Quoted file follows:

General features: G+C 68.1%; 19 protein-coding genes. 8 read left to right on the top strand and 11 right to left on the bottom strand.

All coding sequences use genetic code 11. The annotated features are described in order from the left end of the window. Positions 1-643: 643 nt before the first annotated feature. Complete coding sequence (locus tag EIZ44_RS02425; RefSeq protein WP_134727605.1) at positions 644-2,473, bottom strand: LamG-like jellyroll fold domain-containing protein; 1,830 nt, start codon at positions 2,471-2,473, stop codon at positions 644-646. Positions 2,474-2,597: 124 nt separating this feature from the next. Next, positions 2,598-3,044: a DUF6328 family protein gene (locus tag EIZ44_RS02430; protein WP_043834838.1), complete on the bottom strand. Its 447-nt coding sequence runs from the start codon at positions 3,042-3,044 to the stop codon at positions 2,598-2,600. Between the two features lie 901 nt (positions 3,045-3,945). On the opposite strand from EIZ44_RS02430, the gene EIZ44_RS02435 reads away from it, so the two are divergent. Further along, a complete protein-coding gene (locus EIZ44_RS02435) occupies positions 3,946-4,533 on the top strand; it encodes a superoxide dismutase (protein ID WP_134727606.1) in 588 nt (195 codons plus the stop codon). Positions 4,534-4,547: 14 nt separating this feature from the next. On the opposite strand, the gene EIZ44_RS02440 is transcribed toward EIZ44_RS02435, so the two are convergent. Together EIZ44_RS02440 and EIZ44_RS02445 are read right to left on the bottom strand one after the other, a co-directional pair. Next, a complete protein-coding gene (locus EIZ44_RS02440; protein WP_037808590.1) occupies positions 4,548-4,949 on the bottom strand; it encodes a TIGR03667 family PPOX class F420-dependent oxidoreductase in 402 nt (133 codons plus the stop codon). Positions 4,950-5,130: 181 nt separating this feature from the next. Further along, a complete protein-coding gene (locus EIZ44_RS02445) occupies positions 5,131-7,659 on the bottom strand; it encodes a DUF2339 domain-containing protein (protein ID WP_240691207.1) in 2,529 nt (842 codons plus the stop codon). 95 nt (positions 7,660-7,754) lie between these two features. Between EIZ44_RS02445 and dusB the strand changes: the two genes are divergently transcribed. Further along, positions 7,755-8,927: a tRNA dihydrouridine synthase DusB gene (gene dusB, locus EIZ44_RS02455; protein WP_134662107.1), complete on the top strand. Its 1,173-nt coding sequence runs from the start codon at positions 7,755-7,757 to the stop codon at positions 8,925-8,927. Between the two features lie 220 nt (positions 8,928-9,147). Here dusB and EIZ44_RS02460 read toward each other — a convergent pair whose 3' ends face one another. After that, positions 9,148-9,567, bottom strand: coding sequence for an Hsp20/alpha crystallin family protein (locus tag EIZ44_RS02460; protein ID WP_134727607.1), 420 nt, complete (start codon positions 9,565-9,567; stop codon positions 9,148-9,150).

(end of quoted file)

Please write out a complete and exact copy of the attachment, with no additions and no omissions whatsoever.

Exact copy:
General features: G+C 68.1%; 19 protein-coding genes. 8 read left to right on the top strand and 11 right to left on the bottom strand.

All coding sequences use genetic code 11. The annotated features are described in order from the left end of the window. Positions 1-643: 643 nt before the first annotated feature. Complete coding sequence (locus tag EIZ44_RS02425; RefSeq protein WP_134727605.1) at positions 644-2,473, bottom strand: LamG-like jellyroll fold domain-containing protein; 1,830 nt, start codon at positions 2,471-2,473, stop codon at positions 644-646. Positions 2,474-2,597: 124 nt separating this feature from the next. Next, positions 2,598-3,044: a DUF6328 family protein gene (locus tag EIZ44_RS02430; protein WP_043834838.1), complete on the bottom strand. Its 447-nt coding sequence runs from the start codon at positions 3,042-3,044 to the stop codon at positions 2,598-2,600. Between the two features lie 901 nt (positions 3,045-3,945). On the opposite strand from EIZ44_RS02430, the gene EIZ44_RS02435 reads away from it, so the two are divergent. Further along, a complete protein-coding gene (locus EIZ44_RS02435) occupies positions 3,946-4,533 on the top strand; it encodes a superoxide dismutase (protein ID WP_134727606.1) in 588 nt (195 codons plus the stop codon). Positions 4,534-4,547: 14 nt separating this feature from the next. On the opposite strand, the gene EIZ44_RS02440 is transcribed toward EIZ44_RS02435, so the two are convergent. Together EIZ44_RS02440 and EIZ44_RS02445 are read right to left on the bottom strand one after the other, a co-directional pair. Next, a complete protein-coding gene (locus EIZ44_RS02440; protein WP_037808590.1) occupies positions 4,548-4,949 on the bottom strand; it encodes a TIGR03667 family PPOX class F420-dependent oxidoreductase in 402 nt (133 codons plus the stop codon). Positions 4,950-5,130: 181 nt separating this feature from the next. Further along, a complete protein-coding gene (locus EIZ44_RS02445) occupies positions 5,131-7,659 on the bottom strand; it encodes a DUF2339 domain-containing protein (protein ID WP_240691207.1) in 2,529 nt (842 codons plus the stop codon). 95 nt (positions 7,660-7,754) lie between these two features. Between EIZ44_RS02445 and dusB the strand changes: the two genes are divergently transcribed. Further along, positions 7,755-8,927: a tRNA dihydrouridine synthase DusB gene (gene dusB, locus EIZ44_RS02455; protein WP_134662107.1), complete on the top strand. Its 1,173-nt coding sequence runs from the start codon at positions 7,755-7,757 to the stop codon at positions 8,925-8,927. Between the two features lie 220 nt (positions 8,928-9,147). Here dusB and EIZ44_RS02460 read toward each other — a convergent pair whose 3' ends face one another. After that, positions 9,148-9,567, bottom strand: coding sequence for an Hsp20/alpha crystallin family protein (locus tag EIZ44_RS02460; protein ID WP_134727607.1), 420 nt, complete (start codon positions 9,565-9,567; stop codon positions 9,148-9,150).